3. DON’T TALK. ACoAs learn in their families not to talk about a huge part of their reality — drinking. This results from the family’s need to deny that a problem exists and that drinking is tied to that problem. That which is so evident must not be spoken aloud. There is often an unspoken hope that if no one mentions the drinking it won’t happen again. Also, there is no good time to talk. It is impossible to talk when a parent is drunk. When the parent is sober, everyone wants to forget. From this early training, ACoAs often develop a tendency not to talk about anything unpleasant.
“If my family is the root of all this, why do my brothers and sisters seem OK?”
Each member of an alcoholic family tends to find his or her own way to live with these three rules. Claudia Black and others talk about different “roles”” that emerge for children in their attempts to make sense of the chaos.
These children try to ensure that the family looks “normal”” to the rest of the world. In addition, they often project a personal image of achievement, competence, and responsibility to the outside world. They tend to be academically or professionally very successful. The cost of such success is often denial of their own feelings and a belief that they are “imposters.”
In order to cope with the chaos of their families, these children learn to adjust in inappropriate ways. They learn never to expect or to plan anything. They often strive to be invisible and to avoid taking a stand or rocking the boat. As a result, they often come to feel that they are drifting through life and are out of control.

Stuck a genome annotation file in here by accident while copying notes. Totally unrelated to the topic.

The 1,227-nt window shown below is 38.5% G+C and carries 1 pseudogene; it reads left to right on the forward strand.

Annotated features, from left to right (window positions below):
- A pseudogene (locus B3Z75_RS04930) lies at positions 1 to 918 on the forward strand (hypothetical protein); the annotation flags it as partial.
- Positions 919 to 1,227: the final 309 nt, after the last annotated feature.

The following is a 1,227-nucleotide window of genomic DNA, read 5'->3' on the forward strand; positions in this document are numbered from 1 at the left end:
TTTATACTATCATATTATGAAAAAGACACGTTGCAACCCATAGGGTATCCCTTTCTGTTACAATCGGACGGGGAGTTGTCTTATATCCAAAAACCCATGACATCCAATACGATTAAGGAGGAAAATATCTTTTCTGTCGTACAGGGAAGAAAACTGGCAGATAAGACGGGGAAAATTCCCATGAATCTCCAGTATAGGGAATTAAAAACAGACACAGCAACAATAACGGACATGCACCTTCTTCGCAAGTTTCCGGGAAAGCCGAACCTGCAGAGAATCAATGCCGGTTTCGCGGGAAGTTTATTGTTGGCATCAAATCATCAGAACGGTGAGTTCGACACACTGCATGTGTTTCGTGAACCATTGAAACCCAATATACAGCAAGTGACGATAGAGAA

These children learn early to smooth over potentially upsetting situations in the family. They seem to have an uncanny ability to sense what others are feeling at the expense of their own feelings. They tend to take total responsibility for the emotional care of the family. Because of their experience in this role, they often choose careers as helping professionals, careers which can reinforce their tendencies to ignore their own needs.
These people are identified as the “family problem.” They are likely to get into various kinds of trouble, including drug and alcohol abuse, as a way of expressing their anger at the family. They also function as a sort of pressure valve. When tension builds in the family, the scapegoat will misbehave as a way of relieving pressure while allowing the family to avoid dealing with the drinking problem. Scapegoats tend to be unaware of feelings other than anger. Some of these roles may look more effective than others, but each has its own drawbacks and its own pain. From the perspective of your role, it may be hard for you to understand the pain of a brother or sister in another role. Even though their pain may not be obvious, all of these roles have potentially serious consequences.
“The past is past; shouldn’t I just try to forget it and move on?”
Trying to forget the past without understanding how it affected you will usually not work and may lead to more problems. The best way to “move on” is to squarely face the past, its importance, and its meaning for you. Often this means understanding and forgiving your parents so that the healing process can begin. You can learn more about making peace with the past in several ways. You may choose to read some of the excellent books written for ACoAs or you may opt for individual therapy, group therapy, Al-Anon, or support groups for ACoAs. Most communities now offer educational programs for ACoAs as an intermediate step between books and therapy.